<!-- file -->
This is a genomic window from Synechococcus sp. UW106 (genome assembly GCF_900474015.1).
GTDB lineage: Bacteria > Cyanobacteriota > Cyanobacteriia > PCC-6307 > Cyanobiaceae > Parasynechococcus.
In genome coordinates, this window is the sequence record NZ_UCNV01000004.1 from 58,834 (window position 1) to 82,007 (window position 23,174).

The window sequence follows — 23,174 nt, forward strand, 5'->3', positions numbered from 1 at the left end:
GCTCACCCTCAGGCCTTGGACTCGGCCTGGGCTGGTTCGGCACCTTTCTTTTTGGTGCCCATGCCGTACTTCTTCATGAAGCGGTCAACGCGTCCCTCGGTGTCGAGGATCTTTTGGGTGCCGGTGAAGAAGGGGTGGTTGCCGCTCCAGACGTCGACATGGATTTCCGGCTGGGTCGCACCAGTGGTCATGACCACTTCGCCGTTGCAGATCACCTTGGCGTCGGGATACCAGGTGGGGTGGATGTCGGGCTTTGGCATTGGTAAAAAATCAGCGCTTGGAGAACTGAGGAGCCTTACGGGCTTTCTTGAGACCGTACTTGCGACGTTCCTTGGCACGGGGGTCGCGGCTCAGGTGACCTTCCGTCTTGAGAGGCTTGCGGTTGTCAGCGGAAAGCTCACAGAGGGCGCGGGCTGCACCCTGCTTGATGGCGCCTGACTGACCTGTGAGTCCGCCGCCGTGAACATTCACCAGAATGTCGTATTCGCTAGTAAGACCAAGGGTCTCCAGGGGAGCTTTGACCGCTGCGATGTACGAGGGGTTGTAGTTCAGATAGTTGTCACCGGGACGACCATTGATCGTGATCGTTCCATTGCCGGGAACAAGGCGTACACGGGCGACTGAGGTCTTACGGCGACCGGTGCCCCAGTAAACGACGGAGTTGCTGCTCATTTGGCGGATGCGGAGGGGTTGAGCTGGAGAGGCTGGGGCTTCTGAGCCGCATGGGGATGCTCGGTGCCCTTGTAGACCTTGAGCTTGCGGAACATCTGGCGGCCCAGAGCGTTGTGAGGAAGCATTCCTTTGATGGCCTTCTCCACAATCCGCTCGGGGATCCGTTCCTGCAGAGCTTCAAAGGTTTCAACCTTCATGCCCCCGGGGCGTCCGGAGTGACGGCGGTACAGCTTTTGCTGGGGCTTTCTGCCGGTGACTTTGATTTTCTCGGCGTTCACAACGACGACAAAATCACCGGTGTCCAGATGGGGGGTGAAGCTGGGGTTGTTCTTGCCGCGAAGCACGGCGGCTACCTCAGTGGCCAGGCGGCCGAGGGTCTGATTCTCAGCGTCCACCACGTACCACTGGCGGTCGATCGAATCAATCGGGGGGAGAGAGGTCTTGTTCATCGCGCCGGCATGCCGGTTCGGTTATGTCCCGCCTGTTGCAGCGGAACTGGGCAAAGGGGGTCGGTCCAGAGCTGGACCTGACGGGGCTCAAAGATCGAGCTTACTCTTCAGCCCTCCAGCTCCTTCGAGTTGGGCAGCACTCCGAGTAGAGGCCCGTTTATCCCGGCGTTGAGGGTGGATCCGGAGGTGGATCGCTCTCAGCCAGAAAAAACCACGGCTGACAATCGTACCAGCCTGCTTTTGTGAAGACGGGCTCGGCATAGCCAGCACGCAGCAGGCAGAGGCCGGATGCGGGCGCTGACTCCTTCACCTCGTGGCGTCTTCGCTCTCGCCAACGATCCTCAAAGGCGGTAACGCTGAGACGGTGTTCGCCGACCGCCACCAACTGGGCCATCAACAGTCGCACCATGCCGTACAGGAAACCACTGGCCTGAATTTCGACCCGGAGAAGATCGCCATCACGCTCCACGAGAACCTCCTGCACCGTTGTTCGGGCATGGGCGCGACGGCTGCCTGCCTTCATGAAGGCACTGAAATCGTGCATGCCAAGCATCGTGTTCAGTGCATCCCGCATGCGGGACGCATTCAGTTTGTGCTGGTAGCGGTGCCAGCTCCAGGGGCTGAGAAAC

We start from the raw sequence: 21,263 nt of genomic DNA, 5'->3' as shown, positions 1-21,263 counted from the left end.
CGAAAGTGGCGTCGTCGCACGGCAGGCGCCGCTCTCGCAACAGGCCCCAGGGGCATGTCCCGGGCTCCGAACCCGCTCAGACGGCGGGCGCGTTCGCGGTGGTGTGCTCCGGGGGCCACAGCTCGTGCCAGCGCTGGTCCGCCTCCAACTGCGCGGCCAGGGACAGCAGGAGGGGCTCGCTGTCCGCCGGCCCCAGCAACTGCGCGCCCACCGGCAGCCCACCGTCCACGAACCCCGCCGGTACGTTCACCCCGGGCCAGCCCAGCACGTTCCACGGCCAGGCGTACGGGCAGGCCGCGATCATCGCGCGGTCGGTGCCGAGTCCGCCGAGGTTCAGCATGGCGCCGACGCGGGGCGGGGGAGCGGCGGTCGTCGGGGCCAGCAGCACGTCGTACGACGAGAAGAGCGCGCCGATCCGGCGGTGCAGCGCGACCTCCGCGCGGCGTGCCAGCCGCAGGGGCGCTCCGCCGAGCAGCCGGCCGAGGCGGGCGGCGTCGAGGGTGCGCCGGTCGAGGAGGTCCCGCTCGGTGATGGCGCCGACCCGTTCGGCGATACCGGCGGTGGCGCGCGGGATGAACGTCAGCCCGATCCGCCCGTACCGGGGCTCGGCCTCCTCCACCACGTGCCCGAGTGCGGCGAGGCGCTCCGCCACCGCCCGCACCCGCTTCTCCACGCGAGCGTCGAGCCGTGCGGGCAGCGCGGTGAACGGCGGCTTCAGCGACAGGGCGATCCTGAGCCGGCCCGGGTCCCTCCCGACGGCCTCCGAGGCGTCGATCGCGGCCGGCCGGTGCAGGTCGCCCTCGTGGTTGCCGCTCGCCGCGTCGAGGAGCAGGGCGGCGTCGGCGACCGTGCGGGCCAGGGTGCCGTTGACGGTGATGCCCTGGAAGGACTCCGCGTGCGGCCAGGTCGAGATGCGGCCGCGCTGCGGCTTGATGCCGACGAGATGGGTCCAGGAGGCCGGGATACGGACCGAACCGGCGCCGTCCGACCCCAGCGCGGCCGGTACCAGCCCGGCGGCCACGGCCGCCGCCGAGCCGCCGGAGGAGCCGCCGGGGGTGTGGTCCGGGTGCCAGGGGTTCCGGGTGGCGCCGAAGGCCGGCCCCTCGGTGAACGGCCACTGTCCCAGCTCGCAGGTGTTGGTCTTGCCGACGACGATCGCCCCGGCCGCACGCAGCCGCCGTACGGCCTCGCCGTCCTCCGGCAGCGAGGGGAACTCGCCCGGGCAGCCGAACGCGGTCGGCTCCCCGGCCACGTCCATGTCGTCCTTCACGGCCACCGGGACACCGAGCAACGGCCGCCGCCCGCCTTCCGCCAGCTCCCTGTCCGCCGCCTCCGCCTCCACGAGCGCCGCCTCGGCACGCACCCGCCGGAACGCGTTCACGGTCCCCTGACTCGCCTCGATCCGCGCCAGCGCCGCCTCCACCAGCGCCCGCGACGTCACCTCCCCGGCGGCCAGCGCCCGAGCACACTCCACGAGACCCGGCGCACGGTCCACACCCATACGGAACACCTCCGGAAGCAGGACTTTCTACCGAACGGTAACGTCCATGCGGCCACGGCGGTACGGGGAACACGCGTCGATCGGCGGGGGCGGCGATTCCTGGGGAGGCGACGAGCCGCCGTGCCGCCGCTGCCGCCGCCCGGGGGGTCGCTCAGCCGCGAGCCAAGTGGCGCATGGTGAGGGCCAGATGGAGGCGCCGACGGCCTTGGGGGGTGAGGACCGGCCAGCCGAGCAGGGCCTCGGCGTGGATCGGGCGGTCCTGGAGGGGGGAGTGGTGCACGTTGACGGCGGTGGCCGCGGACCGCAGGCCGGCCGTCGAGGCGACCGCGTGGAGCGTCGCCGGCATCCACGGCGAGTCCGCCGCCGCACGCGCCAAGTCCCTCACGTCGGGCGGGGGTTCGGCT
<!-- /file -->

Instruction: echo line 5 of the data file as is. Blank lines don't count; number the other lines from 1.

GCTCACCCTCAGGCCTTGGACTCGGCCTGGGCTGGTTCGGCACCTTTCTTTTTGGTGCCCATGCCGTACTTCTTCATGAAGCGGTCAACGCGTCCCTCGGTGTCGAGGATCTTTTGGGTGCCGGTGAAGAAGGGGTGGTTGCCGCTCCAGACGTCGACATGGATTTCCGGCTGGGTCGCACCAGTGGTCATGACCACTTCGCCGTTGCAGATCACCTTGGCGTCGGGATACCAGGTGGGGTGGATGTCGGGCTTTGGCATTGGTAAAAAATCAGCGCTTGGAGAACTGAGGAGCCTTACGGGCTTTCTTGAGACCGTACTTGCGACGTTCCTTGGCACGGGGGTCGCGGCTCAGGTGACCTTCCGTCTTGAGAGGCTTGCGGTTGTCAGCGGAAAGCTCACAGAGGGCGCGGGCTGCACCCTGCTTGATGGCGCCTGACTGACCTGTGAGTCCGCCGCCGTGAACATTCACCAGAATGTCGTATTCGCTAGTAAGACCAAGGGTCTCCAGGGGAGCTTTGACCGCTGCGATGTACGAGGGGTTGTAGTTCAGATAGTTGTCACCGGGACGACCATTGATCGTGATCGTTCCATTGCCGGGAACAAGGCGTACACGGGCGACTGAGGTCTTACGGCGACCGGTGCCCCAGTAAACGACGGAGTTGCTGCTCATTTGGCGGATGCGGAGGGGTTGAGCTGGAGAGGCTGGGGCTTCTGAGCCGCATGGGGATGCTCGGTGCCCTTGTAGACCTTGAGCTTGCGGAACATCTGGCGGCCCAGAGCGTTGTGAGGAAGCATTCCTTTGATGGCCTTCTCCACAATCCGCTCGGGGATCCGTTCCTGCAGAGCTTCAAAGGTTTCAACCTTCATGCCCCCGGGGCGTCCGGAGTGACGGCGGTACAGCTTTTGCTGGGGCTTTCTGCCGGTGACTTTGATTTTCTCGGCGTTCACAACGACGACAAAATCACCGGTGTCCAGATGGGGGGTGAAGCTGGGGTTGTTCTTGCCGCGAAGCACGGCGGCTACCTCAGTGGCCAGGCGGCCGAGGGTCTGATTCTCAGCGTCCACCACGTACCACTGGCGGTCGATCGAATCAATCGGGGGGAGAGAGGTCTTGTTCATCGCGCCGGCATGCCGGTTCGGTTATGTCCCGCCTGTTGCAGCGGAACTGGGCAAAGGGGGTCGGTCCAGAGCTGGACCTGACGGGGCTCAAAGATCGAGCTTACTCTTCAGCCCTCCAGCTCCTTCGAGTTGGGCAGCACTCCGAGTAGAGGCCCGTTTATCCCGGCGTTGAGGGTGGATCCGGAGGTGGATCGCTCTCAGCCAGAAAAAACCACGGCTGACAATCGTACCAGCCTGCTTTTGTGAAGACGGGCTCGGCATAGCCAGCACGCAGCAGGCAGAGGCCGGATGCGGGCGCTGACTCCTTCACCTCGTGGCGTCTTCGCTCTCGCCAACGATCCTCAAAGGCGGTAACGCTGAGACGGTGTTCGCCGACCGCCACCAACTGGGCCATCAACAGTCGCACCATGCCGTACAGGAAACCACTGGCCTGAATTTCGACCCGGAGAAGATCGCCATCACGCTCCACGAGAACCTCCTGCACCGTTGTTCGGGCATGGGCGCGACGGCTGCCTGCCTTCATGAAGGCACTGAAATCGTGCATGCCAAGCATCGTGTTCAGTGCATCCCGCATGCGGGACGCATTCAGTTTGTGCTGGTAGCGGTGCCAGCTCCAGGGGCTGAGAAAC